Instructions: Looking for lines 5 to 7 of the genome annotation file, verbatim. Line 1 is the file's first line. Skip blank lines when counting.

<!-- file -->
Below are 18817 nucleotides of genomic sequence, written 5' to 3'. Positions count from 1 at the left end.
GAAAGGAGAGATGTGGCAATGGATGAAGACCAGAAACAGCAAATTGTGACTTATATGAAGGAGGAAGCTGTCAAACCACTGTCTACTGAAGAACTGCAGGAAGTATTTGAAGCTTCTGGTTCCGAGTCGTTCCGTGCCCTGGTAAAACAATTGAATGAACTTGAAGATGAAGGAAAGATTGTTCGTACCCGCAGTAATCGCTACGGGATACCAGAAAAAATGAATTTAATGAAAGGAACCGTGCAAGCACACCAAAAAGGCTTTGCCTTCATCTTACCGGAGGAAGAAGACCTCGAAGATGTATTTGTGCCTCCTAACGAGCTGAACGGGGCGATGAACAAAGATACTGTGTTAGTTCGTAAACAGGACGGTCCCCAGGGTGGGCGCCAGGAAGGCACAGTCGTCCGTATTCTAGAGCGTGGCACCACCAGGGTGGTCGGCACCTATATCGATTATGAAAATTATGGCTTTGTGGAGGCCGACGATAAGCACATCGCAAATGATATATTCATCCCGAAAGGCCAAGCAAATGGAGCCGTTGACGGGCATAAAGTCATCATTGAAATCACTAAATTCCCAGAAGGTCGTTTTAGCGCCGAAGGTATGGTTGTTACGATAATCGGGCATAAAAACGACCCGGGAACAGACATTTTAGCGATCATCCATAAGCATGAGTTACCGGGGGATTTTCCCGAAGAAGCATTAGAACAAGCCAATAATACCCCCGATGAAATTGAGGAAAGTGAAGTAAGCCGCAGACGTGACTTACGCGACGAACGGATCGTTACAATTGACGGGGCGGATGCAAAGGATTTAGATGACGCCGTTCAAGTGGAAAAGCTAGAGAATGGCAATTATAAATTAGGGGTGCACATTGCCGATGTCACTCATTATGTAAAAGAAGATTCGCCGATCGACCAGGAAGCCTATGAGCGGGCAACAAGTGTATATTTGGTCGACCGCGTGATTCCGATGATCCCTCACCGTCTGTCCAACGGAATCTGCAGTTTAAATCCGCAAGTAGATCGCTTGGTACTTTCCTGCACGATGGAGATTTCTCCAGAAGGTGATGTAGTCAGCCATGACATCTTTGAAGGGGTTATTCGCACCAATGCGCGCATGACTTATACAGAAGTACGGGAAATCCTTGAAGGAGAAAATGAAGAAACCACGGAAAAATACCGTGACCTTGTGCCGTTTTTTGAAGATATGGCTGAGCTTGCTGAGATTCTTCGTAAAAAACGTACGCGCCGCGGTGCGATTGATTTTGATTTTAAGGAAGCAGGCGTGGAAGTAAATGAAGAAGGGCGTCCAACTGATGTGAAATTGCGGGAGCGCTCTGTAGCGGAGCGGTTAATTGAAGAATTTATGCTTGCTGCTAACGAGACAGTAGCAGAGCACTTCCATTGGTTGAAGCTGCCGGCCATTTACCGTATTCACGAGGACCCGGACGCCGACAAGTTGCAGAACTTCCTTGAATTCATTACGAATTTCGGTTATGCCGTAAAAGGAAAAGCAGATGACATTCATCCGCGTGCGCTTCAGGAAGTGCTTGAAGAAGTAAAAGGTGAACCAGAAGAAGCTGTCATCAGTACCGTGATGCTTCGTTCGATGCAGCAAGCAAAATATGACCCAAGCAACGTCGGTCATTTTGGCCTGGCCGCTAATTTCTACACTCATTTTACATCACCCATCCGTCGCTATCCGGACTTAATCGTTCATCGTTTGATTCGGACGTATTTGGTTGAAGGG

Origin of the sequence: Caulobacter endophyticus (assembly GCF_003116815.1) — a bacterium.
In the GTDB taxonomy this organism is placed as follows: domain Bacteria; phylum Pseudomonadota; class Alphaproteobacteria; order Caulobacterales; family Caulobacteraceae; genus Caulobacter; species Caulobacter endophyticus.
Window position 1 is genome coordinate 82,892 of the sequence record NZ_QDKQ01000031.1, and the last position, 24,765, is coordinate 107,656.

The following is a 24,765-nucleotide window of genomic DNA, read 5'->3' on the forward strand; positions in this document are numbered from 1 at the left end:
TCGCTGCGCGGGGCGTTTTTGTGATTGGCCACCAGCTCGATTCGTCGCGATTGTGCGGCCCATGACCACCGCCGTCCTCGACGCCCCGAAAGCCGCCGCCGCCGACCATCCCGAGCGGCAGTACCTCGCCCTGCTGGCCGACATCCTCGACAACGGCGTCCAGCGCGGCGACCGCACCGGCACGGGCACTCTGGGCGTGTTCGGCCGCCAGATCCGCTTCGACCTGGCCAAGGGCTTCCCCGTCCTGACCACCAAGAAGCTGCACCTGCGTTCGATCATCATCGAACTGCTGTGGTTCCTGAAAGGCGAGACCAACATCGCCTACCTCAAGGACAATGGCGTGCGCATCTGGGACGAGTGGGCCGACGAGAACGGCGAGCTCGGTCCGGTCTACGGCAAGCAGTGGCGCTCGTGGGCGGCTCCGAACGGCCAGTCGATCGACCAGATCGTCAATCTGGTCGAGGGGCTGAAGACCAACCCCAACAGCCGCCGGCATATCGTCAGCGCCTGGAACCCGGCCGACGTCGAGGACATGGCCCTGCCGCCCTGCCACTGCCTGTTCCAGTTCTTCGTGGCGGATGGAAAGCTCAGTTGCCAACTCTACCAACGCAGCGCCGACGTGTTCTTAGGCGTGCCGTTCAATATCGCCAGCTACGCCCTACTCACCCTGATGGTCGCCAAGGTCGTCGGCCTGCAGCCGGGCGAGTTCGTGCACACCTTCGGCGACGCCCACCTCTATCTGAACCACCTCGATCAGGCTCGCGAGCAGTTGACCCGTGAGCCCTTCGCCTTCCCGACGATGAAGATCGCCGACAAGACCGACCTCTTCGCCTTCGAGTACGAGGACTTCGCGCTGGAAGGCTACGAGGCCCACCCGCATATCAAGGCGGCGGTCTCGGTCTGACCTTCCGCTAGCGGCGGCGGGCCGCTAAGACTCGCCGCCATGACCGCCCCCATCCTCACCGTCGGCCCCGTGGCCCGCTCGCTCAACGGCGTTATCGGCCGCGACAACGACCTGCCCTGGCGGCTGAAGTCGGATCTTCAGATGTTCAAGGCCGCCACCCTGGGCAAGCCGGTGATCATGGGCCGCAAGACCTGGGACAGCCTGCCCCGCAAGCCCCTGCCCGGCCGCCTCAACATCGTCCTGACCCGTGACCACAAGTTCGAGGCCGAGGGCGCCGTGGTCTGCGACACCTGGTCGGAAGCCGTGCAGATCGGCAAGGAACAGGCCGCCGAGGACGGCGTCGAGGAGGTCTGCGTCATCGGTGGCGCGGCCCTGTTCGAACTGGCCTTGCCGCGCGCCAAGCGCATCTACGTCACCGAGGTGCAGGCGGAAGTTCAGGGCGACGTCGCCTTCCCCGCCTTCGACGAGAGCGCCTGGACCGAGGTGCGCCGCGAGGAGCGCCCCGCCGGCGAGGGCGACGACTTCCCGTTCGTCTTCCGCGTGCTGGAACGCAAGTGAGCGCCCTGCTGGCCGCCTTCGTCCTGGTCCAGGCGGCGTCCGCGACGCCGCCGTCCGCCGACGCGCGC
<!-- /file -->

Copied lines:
Window position 1 is genome coordinate 82,892 of the sequence record NZ_QDKQ01000031.1, and the last position, 24,765, is coordinate 107,656.

The following is a 24,765-nucleotide window of genomic DNA, read 5'->3' on the forward strand; positions in this document are numbered from 1 at the left end:
TCGCTGCGCGGGGCGTTTTTGTGATTGGCCACCAGCTCGATTCGTCGCGATTGTGCGGCCCATGACCACCGCCGTCCTCGACGCCCCGAAAGCCGCCGCCGCCGACCATCCCGAGCGGCAGTACCTCGCCCTGCTGGCCGACATCCTCGACAACGGCGTCCAGCGCGGCGACCGCACCGGCACGGGCACTCTGGGCGTGTTCGGCCGCCAGATCCGCTTCGACCTGGCCAAGGGCTTCCCCGTCCTGACCACCAAGAAGCTGCACCTGCGTTCGATCATCATCGAACTGCTGTGGTTCCTGAAAGGCGAGACCAACATCGCCTACCTCAAGGACAATGGCGTGCGCATCTGGGACGAGTGGGCCGACGAGAACGGCGAGCTCGGTCCGGTCTACGGCAAGCAGTGGCGCTCGTGGGCGGCTCCGAACGGCCAGTCGATCGACCAGATCGTCAATCTGGTCGAGGGGCTGAAGACCAACCCCAACAGCCGCCGGCATATCGTCAGCGCCTGGAACCCGGCCGACGTCGAGGACATGGCCCTGCCGCCCTGCCACTGCCTGTTCCAGTTCTTCGTGGCGGATGGAAAGCTCAGTTGCCAACTCTACCAACGCAGCGCCGACGTGTTCTTAGGCGTGCCGTTCAATATCGCCAGCTACGCCCTACTCACCCTGATGGTCGCCAAGGTCGTCGGCCTGCAGCCGGGCGAGTTCGTGCACACCTTCGGCGACGCCCACCTCTATCTGAACCACCTCGATCAGGCTCGCGAGCAGTTGACCCGTGAGCCCTTCGCCTTCCCGACGATGAAGATCGCCGACAAGACCGACCTCTTCGCCTTCGAGTACGAGGACTTCGCGCTGGAAGGCTACGAGGCCCACCCGCATATCAAGGCGGCGGTCTCGGTCTGACCTTCCGCTAGCGGCGGCGGGCCGCTAAGACTCGCCGCCATGACCGCCCCCATCCTCACCGTCGGCCCCGTGGCCCGCTCGCTCAACGGCGTTATCGGCCGCGACAACGACCTGCCCTGGCGGCTGAAGTCGGATCTTCAGATGTTCAAGGCCGCCACCCTGGGCAAGCCGGTGATCATGGGCCGCAAGACCTGGGACAGCCTGCCCCGCAAGCCCCTGCCCGGCCGCCTCAACATCGTCCTGACCCGTGACCACAAGTTCGAGGCCGAGGGCGCCGTGGTCTGCGACACCTGGTCGGAAGCCGTGCAGATCGGCAAGGAACAGGCCGCCGAGGACGGCGTCGAGGAGGTCTGCGTCATCGGTGGCGCGGCCCTGTTCGAACTGGCCTTGCCGCGCGCCAAGCGCATCTACGTCACCGAGGTGCAGGCGGAAGTTCAGGGCGACGTCGCCTTCCCCGCCTTCGACGAGAGCGCCTGGACCGAGGTGCGCCGCGAGGAGCGCCCCGCCGGCGAGGGCGACGACTTCCCGTTCGTCTTCCGCGTGCTGGAACGCAAGTGAGCGCCCTGCTGGCCGCCTTCGTCCTGGTCCAGGCGGCGTCCGCGACGCCGCCGTCCGCCGACGCGCGC